Before providing my initial impressions I want you all to know that I’ve been a Mac convert since 2003. Since I bought my PowerBook G4, I’ve used it 98% of the time when computing at home (unfortunately, I use an HP nc6400 laptop w/WinXP Pro at work). Also, over the past year or so, I’ve tuned-out all of the Vista-hype so I went into Vista knowing only about Aero and Windows Media Center.
Ok, with that out of the way…about 2 weeks ago, a buddy of mine offered me a free legitimate retail copy of Windows Vista Ultimate (via his MSDN subscription) and I gladly accepted. So, after downloading the 2.5GB file for about 12 hours, I burned it to a DVD and installed it. After running Vista Ultimate for about 2 weeks, here are my initial impressions:
- Installation: this was the first time I ever upgraded Windows (I’ve always done full re-installs) but I decided to chance it and use the upgrade option. I’m happy to say, the upgrade went smoothly and everything has been running well (minus the 1.5 – 2 hour install time).
- Aero: the visual interface is absolutely gorgeous. The way windows open and close by softly appearing and disappearing is very cool. The translucent window borders (which is also configurable) gives windows a much lighter and airy feel. Actually, I’ve been using Vista more than my PowerBook G4 (OS X 10.3.9) over the past 2 weeks.
- Flip 3D: really, really cool. It’s very similar to Expose on the Mac OS but the difference is that it tiles all of your open windows in a Rolodex fashion (imagine looking at a Rolodex head-on and then rotating it 45 degrees so that you can view the Rolodex cards at an angle). 3D Flip is activated by holding the Windows + Tab keys. As you hold down these buttons, you can scroll through the windows with the scroll wheel on your mouse. The windows or tiles are actually live windows – i.e., your download progress, etc. is displayed in real-time.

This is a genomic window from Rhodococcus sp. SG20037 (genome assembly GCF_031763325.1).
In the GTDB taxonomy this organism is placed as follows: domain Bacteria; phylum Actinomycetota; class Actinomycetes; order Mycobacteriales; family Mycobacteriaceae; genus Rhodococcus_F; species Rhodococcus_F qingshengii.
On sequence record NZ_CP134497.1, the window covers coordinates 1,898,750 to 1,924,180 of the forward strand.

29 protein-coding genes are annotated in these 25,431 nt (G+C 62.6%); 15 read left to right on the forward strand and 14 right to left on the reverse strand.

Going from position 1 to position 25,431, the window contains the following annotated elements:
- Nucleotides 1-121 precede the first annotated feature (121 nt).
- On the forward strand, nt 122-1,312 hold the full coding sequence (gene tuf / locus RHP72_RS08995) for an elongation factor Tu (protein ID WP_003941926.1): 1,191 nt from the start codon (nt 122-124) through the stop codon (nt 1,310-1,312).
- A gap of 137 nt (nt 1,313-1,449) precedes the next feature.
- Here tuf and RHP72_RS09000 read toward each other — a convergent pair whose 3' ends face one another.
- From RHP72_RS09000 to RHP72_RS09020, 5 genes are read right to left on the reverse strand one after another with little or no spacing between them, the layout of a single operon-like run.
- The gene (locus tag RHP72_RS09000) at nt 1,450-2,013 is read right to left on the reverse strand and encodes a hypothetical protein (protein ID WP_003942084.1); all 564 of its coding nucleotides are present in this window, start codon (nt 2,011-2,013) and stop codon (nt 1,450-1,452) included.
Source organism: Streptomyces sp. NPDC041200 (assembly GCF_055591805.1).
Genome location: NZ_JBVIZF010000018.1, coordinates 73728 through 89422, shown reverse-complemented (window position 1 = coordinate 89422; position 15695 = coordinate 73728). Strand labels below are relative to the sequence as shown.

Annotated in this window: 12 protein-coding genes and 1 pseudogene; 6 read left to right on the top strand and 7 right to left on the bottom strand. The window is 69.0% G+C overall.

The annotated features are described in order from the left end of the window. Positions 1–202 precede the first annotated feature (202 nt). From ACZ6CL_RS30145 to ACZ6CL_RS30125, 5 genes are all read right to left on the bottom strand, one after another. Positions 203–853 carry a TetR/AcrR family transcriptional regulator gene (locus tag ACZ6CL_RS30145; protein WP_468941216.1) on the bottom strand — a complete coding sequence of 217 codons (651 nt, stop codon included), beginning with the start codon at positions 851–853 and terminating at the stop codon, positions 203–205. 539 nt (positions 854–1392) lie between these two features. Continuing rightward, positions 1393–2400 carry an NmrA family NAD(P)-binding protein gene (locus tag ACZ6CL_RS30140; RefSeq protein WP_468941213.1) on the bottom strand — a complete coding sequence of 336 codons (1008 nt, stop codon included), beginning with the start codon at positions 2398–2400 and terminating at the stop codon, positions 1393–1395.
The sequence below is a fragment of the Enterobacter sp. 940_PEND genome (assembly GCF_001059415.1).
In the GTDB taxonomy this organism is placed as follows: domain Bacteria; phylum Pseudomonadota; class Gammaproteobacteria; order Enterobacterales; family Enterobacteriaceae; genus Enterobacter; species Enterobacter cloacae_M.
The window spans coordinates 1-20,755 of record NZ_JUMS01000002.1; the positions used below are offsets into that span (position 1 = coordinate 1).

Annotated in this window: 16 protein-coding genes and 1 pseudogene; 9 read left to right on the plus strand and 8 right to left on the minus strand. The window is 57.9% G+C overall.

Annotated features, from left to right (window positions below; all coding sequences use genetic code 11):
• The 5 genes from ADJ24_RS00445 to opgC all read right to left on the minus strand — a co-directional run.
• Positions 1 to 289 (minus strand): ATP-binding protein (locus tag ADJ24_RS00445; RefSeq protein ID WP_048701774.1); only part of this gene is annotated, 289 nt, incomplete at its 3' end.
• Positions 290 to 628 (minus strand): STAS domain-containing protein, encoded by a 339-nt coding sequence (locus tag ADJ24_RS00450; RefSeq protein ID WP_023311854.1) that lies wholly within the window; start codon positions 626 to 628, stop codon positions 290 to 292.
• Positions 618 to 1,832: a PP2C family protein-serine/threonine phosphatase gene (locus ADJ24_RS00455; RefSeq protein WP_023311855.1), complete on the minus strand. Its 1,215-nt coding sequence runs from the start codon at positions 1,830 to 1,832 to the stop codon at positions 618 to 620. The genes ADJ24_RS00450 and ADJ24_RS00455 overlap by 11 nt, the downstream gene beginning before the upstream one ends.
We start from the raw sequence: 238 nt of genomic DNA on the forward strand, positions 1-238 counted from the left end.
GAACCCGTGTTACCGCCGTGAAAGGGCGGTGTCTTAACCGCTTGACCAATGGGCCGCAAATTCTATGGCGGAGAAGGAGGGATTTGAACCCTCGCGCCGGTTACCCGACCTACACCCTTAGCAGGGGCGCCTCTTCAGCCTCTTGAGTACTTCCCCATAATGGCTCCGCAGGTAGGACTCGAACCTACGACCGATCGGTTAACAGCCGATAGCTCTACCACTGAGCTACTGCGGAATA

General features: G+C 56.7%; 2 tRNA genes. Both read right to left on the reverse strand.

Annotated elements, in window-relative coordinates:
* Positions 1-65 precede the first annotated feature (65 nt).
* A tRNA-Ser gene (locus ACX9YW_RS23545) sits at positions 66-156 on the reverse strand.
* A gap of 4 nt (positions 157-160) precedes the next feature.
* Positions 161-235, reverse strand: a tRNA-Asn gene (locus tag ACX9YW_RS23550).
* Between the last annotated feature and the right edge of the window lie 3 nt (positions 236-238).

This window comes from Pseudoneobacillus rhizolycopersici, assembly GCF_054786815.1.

- Vista Icons: One nice thing is how, by default, Vista icons give you an image preview of the file. This applies not only to files in the Windows Explorer window but on the desktop, too. For example, if you have a folder full of digital pics, instead of showing the “jpeg” icon, Vista displays a thumbnail of the actual picture (assuming your pics are not in RAW format). I just realized how much of a time-saver this is when I was using my Mac to find pics that I could delete (like those eBay pics). On my Mac, I had to double-click each picture to see it…ugh (I’ll have to see if I can change the setting on my Mac).
- Windows Sidebar & Gadgets: if you have never used Mac OS 10.3 or higher (or never installed Yahoo Widgets / Konfabulator), then you’ll think these are pretty cool. For those of us who have, eh, no big deal. One thing that I was surprised by was the limited number of widgets/gadgets available.
- Search: the search utility is very nice. It’s located throughout Windows – in the Start menu, in window headers, etc. One cool thing is the ability to open the Start menu and type an application name in the search field. Within a second, a link to launch the app is displayed. Again, if you have never used Mac OS 10.4 (Tiger) then you’ll like this.